Visitation rights are given freely to parents, unless a parent abuses or endangers a child. Failure to pay child support will not cause the withholding of visitation rights.
Because of HF's close relationship with CF and his financial support, the court would most likely give HF very liberal visitation rights. B might have to ask for a hearing to gain visitation rights since he has not been a part of CF's life. He could show by a blood test that he truly is the father. He could argue that due process requires that at least he could get a hearing on all of these issues.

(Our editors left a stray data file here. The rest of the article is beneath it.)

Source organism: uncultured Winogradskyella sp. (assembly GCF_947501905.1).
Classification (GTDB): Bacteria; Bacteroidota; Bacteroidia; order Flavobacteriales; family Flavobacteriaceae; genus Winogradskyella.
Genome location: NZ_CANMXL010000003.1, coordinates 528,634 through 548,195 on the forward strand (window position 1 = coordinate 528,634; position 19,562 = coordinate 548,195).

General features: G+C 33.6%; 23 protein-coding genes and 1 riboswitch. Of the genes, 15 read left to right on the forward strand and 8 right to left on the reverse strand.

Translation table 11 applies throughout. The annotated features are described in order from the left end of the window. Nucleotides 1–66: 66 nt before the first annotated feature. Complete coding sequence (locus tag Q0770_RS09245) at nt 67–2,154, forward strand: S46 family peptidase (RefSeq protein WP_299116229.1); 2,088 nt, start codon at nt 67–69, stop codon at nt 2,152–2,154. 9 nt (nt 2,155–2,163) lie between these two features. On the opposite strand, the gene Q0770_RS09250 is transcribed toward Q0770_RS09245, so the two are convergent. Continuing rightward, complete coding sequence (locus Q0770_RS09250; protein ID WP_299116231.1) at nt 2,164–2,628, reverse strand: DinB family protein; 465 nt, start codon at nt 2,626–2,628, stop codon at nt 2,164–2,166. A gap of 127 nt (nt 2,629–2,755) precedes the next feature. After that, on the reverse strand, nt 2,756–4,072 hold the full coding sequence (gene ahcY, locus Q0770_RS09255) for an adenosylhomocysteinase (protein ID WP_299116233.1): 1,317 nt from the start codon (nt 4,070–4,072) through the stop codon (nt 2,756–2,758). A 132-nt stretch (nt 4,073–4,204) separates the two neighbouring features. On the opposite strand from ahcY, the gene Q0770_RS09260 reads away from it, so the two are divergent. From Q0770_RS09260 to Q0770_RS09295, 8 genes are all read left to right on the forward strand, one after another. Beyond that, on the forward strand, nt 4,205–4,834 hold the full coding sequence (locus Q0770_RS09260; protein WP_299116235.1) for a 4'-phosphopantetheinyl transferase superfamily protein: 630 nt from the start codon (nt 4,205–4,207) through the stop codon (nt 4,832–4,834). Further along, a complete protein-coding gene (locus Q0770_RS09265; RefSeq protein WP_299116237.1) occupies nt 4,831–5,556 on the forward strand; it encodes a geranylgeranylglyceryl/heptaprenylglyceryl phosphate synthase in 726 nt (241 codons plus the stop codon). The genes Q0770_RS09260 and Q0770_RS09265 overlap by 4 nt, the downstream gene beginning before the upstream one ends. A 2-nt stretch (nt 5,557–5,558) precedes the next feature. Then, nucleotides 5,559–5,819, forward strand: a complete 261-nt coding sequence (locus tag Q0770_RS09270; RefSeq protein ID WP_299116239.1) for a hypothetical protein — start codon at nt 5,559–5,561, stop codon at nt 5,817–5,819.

The court probably would not place a great deal of weight on the fact that B and his wife can't have kids. If visitation was awarded, it probably would be family restricted – at least initially due, to the fact that CF doesn't even know who B is. Visitation might even have to be supervised initially.